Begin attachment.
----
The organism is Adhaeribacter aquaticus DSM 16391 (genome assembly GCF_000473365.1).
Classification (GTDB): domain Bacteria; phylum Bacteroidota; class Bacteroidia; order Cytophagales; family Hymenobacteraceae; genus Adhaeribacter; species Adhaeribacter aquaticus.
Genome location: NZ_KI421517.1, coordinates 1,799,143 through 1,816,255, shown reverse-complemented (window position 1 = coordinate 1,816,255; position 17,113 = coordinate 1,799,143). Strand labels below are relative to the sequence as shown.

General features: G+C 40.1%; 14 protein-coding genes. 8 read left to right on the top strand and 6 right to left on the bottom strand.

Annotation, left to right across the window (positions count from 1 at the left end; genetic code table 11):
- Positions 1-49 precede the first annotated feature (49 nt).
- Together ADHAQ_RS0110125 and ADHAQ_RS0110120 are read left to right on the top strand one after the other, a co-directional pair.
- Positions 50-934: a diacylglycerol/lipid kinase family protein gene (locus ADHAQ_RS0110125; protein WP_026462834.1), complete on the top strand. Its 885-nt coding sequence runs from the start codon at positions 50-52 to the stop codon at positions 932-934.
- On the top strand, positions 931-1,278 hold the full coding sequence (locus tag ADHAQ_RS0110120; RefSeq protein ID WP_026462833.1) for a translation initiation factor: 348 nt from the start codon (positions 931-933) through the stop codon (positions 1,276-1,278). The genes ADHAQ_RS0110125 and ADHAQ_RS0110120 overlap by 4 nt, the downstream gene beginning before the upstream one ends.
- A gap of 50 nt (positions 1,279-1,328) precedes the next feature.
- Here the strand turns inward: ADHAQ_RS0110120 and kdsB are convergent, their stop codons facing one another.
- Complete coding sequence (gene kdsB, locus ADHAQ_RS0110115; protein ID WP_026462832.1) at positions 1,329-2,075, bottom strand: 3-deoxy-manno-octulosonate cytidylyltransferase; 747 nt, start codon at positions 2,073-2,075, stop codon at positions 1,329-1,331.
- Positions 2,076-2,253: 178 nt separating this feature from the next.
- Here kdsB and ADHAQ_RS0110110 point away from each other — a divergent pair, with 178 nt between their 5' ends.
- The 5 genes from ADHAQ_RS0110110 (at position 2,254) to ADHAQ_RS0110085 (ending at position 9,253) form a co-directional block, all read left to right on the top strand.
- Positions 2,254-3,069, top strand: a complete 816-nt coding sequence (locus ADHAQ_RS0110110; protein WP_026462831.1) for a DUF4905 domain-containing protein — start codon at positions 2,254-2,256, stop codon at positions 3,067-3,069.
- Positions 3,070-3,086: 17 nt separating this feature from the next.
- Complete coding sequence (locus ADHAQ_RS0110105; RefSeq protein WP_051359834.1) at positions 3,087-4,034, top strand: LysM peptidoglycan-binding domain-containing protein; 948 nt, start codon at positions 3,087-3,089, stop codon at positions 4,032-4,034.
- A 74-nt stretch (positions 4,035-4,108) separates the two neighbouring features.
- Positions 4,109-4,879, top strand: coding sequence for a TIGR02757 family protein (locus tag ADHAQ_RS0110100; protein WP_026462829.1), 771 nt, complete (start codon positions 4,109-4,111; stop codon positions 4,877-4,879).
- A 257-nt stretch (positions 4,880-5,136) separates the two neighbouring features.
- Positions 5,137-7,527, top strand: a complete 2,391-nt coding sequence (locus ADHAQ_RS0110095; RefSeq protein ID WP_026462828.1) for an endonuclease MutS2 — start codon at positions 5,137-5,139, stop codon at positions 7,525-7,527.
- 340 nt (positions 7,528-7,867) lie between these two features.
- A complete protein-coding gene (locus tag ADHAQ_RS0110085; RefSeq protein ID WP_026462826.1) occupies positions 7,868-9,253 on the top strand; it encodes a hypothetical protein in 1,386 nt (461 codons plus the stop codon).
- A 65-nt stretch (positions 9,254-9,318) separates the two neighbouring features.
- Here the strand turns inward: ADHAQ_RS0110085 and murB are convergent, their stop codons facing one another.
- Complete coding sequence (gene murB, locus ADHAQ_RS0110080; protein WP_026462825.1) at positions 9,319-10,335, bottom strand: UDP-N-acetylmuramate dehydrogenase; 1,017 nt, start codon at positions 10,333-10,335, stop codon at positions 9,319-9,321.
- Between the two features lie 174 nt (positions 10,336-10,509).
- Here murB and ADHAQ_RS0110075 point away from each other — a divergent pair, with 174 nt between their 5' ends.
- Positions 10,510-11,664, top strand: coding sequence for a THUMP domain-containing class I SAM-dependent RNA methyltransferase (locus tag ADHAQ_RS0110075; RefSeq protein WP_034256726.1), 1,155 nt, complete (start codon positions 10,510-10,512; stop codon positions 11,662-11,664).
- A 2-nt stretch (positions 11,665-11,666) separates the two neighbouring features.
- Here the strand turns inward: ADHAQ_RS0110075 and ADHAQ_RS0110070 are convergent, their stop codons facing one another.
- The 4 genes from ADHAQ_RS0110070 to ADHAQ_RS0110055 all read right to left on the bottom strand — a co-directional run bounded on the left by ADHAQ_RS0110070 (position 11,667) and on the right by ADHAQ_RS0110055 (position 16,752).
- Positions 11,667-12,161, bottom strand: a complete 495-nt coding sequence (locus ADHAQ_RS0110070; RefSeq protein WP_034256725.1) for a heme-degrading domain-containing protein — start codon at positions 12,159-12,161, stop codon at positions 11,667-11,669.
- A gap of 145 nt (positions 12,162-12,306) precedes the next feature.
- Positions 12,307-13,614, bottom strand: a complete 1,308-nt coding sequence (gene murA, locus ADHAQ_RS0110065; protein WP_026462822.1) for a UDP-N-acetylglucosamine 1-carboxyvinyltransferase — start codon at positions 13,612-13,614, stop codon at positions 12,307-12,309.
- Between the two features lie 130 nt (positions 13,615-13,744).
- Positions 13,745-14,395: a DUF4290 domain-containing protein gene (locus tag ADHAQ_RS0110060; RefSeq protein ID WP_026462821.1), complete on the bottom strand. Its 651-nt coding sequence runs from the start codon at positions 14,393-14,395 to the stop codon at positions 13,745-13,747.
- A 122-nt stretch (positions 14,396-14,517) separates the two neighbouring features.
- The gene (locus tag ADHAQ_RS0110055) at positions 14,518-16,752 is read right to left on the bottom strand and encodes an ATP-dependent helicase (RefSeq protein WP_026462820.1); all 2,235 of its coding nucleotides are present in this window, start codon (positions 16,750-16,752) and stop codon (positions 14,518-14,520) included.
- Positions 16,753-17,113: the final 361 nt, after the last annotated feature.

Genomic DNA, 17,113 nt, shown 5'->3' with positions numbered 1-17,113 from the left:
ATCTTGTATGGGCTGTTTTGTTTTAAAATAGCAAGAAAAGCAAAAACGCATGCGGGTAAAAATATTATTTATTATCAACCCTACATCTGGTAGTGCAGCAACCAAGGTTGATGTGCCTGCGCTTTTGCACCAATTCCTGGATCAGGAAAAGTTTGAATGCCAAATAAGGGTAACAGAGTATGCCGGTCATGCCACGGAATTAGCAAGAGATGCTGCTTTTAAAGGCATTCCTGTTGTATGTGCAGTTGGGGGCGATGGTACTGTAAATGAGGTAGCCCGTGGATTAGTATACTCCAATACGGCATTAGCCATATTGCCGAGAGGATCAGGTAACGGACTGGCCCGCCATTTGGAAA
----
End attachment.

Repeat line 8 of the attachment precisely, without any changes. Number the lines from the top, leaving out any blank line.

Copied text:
- Positions 50-934: a diacylglycerol/lipid kinase family protein gene (locus ADHAQ_RS0110125; protein WP_026462834.1), complete on the top strand. Its 885-nt coding sequence runs from the start codon at positions 50-52 to the stop codon at positions 932-934.